When I started budgeting projects, I was assuming that all my assumptions would be validated. Moreover, I was assuming that they would be validated on the first try. Both quite unrealistic assumptions. As a researcher, I needed the project’s limits to be… not really open, but… let’s say… blur, to account for that uncertainty. However, in the real world, time and money are limited resources with high opportunity cost. The real world could not accept the loose commitment of researchers with boundaries.

The ‘brick-block’ budgeting approach was an attempt to accommodate the demands of the uncertainty of the R&D projects with the demands of control of the project’s manager. It estimated the average cost of each ‘assumption validation’ and the ‘experiment/execution’. It established ‘decision gates’ and limited the number of attempts to validate each assumption and replicate each experiment. To be as ‘realistic’ as we could, we divided assumptions and experiments into categories: literature review, in silico, in vitro, in vivo experiments, all which have different CAPEX and OPEX.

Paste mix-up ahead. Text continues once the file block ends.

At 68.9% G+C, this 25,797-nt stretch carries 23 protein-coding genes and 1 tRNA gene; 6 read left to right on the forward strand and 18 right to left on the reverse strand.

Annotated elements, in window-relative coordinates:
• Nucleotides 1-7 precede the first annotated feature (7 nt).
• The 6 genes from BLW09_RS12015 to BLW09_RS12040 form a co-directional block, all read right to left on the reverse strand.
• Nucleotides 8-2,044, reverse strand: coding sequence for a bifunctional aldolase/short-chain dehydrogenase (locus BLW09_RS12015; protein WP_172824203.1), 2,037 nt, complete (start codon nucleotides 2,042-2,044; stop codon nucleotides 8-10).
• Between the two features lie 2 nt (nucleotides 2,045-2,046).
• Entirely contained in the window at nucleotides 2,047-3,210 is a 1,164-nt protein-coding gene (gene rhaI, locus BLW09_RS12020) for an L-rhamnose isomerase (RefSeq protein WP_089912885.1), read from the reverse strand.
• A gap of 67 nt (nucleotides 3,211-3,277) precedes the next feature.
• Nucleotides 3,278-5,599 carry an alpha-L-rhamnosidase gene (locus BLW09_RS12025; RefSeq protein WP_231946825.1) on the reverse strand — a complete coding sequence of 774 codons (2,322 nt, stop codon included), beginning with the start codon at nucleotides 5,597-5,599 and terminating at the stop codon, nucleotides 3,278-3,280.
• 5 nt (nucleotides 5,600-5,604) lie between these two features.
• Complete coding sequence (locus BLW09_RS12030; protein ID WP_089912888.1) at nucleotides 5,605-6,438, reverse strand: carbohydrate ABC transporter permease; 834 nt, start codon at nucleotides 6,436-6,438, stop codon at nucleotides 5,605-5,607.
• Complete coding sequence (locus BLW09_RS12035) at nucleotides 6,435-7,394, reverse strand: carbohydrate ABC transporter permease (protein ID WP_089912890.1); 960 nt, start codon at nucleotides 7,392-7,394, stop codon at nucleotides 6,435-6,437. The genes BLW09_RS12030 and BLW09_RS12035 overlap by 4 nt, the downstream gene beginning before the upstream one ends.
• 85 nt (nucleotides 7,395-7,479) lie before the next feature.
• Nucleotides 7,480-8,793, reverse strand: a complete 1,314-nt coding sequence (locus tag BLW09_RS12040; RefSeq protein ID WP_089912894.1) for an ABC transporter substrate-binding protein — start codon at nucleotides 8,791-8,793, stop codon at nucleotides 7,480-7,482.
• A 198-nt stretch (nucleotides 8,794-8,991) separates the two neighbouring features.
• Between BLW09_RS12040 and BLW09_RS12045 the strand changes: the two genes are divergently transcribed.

But when I tried to apply the model to my next project, the cost of estimating the cost of all the possible alternative scenarios (even if limited to 3 assumption and 3 subsequent experiments with 3 replicates) became too high (at least for me and my team), and, truly, brought no overall increase in the budget’s confidence.

At the time, I felt in a dead end.

Fortunately, it was not only researchers who were failing in executing projects as estimated: civil engineers, software developers, teachers… no one seemed to be able to stick to the plan.

It turned out that the human brain is simply very, very, very bad at estimating things. Studies show that, on average, the error in the estimation of the execution time is around 400%!!! Maybe that is why Neils Bohr (or someone else) said that “It is hard to make predictions, specially about the future”.

And that added a ‘bad estimating brain’ variable to a scenario of ‘uncertainty in R&D’ and ‘limited resources world’: How to reconcile all that?

The proposal of Agile management was to ‘top-down’ the budget and prioritize activities within a defined time slot.